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Hill of Tara on List of 100 Most Endangered Sites
The World Monuments Fund (WMF), based in New York, has just announced that the Hill of Tara has been included in the World Monuments Watch List of 100 Most Endangered Sites.
TaraWatch nominated the Hill of Tara in January, and the application was endorsed by Dr Ron Hicks, of Ball State University, Indiana, who has 35 years experience researching prehistoric Irish and European sites. The nomination focused on three key issues:
(1) The global importance of the site. The Hill of Tara is akin to the National Monument of Ireland, due to its central and continuous role in Irish life over the last 5,000 years.
(2) The severity and immediacy of the threats:
(a) The immediate threat of the M3 motorway, which is severing the archaeological complex and landscape of Tara , running along the northern slope of the Hill of Tara, demolishing dozens of related sites.
(b) The inevitable subsequent commercial and industrial development of the Tara/Skryne (Gabhra) Valley, due to the large 50 acre interchange at Blundelstown, 1000 metres from crest of the Hill.
(c) Neglect, due to the lack of any coherent management plan that recognises the true extent of the archaeological complex of the Hill of Tara.
(3) The reasonableness of the solutions, particularly in light of the discovery of a new national monument at Lismullen, which will now cause delays on the current route:
(a) Rerouting the Navan to Dunshaughlin section of the M3, either to the east of Skryne or west of the Hill of Tara.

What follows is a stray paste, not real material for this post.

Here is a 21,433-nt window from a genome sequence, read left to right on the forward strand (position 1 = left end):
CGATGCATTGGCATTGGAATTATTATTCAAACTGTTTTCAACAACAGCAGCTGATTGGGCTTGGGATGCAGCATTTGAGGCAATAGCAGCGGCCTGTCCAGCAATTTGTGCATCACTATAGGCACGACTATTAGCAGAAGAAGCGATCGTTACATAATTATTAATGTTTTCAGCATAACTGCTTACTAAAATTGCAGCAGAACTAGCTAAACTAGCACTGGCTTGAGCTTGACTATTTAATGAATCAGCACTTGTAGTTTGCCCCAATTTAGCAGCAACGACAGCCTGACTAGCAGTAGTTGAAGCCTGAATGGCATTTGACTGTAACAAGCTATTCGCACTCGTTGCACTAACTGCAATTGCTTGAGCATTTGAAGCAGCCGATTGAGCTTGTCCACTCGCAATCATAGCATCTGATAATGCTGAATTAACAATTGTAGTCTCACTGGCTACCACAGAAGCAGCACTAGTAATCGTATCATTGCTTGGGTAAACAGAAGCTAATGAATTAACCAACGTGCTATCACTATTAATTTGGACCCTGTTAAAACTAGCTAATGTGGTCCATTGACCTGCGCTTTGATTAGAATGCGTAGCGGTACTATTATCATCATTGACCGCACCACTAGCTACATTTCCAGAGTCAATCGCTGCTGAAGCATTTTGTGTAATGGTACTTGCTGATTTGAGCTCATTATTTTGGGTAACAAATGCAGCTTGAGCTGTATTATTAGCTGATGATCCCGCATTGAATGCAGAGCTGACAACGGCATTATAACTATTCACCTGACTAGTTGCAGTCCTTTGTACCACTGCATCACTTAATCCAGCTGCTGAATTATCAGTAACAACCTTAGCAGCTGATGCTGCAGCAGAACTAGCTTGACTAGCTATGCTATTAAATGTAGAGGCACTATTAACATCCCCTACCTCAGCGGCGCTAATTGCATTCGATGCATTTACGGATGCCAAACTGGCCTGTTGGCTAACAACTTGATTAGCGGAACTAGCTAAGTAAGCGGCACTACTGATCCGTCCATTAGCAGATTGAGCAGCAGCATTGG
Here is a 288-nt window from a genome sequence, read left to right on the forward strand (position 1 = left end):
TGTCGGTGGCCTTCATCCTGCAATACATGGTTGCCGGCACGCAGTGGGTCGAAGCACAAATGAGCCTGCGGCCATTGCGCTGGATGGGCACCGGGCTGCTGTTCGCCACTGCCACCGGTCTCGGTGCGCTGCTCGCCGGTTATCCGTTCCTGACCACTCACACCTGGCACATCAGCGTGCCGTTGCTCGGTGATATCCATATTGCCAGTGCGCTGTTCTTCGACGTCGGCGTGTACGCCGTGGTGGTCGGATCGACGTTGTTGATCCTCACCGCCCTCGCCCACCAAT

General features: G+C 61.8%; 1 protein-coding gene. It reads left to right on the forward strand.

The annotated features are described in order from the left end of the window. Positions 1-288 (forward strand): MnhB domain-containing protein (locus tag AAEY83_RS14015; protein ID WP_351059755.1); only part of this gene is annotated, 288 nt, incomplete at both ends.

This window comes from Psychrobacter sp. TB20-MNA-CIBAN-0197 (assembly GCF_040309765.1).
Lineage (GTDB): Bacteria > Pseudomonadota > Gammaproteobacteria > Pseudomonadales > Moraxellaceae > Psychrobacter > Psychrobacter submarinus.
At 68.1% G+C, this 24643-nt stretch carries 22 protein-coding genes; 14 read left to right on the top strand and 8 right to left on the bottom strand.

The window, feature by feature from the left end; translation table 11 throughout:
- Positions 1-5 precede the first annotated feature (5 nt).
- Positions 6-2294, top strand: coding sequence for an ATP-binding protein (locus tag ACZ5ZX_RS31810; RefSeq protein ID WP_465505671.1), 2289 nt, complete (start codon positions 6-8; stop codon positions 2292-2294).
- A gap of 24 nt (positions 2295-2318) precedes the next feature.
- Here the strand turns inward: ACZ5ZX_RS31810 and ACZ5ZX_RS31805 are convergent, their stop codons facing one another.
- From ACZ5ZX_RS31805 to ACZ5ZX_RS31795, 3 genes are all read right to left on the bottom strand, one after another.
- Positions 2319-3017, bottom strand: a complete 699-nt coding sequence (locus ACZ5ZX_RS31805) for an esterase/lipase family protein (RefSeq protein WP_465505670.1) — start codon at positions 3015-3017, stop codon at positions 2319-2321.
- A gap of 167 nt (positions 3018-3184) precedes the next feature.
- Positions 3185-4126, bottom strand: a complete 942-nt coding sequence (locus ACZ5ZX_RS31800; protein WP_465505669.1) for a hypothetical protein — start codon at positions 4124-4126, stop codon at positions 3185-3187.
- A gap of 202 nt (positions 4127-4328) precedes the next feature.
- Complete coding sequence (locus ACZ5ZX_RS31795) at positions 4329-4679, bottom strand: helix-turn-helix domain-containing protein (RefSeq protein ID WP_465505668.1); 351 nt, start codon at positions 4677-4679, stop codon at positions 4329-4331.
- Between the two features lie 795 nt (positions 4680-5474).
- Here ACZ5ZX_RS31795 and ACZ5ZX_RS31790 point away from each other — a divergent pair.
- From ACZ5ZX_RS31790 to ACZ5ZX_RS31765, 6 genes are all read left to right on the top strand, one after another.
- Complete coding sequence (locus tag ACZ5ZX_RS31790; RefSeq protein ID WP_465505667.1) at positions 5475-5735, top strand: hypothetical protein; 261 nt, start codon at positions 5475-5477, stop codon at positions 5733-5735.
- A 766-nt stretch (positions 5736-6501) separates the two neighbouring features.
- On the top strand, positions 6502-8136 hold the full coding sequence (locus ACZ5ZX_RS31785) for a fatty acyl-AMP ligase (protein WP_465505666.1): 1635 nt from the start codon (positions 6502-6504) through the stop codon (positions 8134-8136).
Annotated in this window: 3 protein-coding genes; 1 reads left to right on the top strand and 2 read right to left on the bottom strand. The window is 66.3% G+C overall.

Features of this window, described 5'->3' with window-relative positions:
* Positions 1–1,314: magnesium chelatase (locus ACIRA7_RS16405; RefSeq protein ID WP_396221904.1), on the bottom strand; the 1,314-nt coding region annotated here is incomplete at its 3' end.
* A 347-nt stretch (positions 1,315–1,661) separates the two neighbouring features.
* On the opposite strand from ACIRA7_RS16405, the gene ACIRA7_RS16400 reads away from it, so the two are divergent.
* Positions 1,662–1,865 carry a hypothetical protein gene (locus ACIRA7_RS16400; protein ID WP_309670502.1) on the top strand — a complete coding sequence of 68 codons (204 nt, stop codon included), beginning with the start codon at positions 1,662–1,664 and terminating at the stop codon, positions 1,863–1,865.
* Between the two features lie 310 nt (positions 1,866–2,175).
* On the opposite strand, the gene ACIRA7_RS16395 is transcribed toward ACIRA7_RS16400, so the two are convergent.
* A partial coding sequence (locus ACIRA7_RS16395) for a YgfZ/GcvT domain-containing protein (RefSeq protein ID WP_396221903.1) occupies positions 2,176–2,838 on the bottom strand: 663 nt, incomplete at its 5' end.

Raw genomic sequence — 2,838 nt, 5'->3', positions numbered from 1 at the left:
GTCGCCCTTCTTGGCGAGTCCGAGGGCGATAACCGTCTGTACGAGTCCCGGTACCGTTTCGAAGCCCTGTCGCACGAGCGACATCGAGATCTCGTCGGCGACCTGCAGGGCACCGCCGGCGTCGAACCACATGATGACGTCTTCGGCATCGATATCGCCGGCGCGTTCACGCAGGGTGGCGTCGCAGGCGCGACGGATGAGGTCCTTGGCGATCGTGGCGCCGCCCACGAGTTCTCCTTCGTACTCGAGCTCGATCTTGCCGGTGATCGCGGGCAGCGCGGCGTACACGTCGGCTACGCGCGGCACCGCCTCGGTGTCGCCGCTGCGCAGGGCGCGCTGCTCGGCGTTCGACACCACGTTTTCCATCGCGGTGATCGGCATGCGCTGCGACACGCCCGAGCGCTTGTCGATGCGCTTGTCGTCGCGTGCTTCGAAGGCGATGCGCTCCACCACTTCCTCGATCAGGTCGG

(b) Combining the M3 with the M2, which runs parallel and is in places only 5 km away. A spur could be built from Ashbourne across to Navan.
(c) Putting in a 2+1 scheme, with bypasses of Dunshaughlin, Navan and Kells.
TaraWatch is proposing to have an independent archaeological assessment performed on the M3, as a result of the nomination to the List.
The World Monuments Fund— headquartered in New York City with an affiliate in London — is the foremost private, non-profit organization dedicated to the preservation of endangered architectural and cultural heritage sites across the globe. Since 1965, WMF has worked with local communities and partners to help save more than 450 irreplaceable sites in more than 90 countries.
Assembled by an international panel of experts, this list is a global call to action on behalf of sites in need of immediate intervention, bringing them to international attention and helping to raise funds for their rescue.
Siobhan Rice and Vincent Salafia of TaraWatch are attending the WMF UK press launch of the List, to be held at the historic Wilton's Music Hall in London on Thursday morning, at 9.30 am.
Vincent Salafia, said:
"We are extremely grateful to World Monuments Fund for committing to rescue the Hill of Tara from inappropriate development.
"This is really is an appeal to both the Irish Government and people to protect our delicate, unique heritage, which is now confirmed to be under the gravest threat.
"We hope will help the Green Party and Fianna Fail reach a reasonable, negotiated settlement to this long-running dispute, in their potential programme for Government.
WORLD MONUMENTS FUND: http://www.wmf.org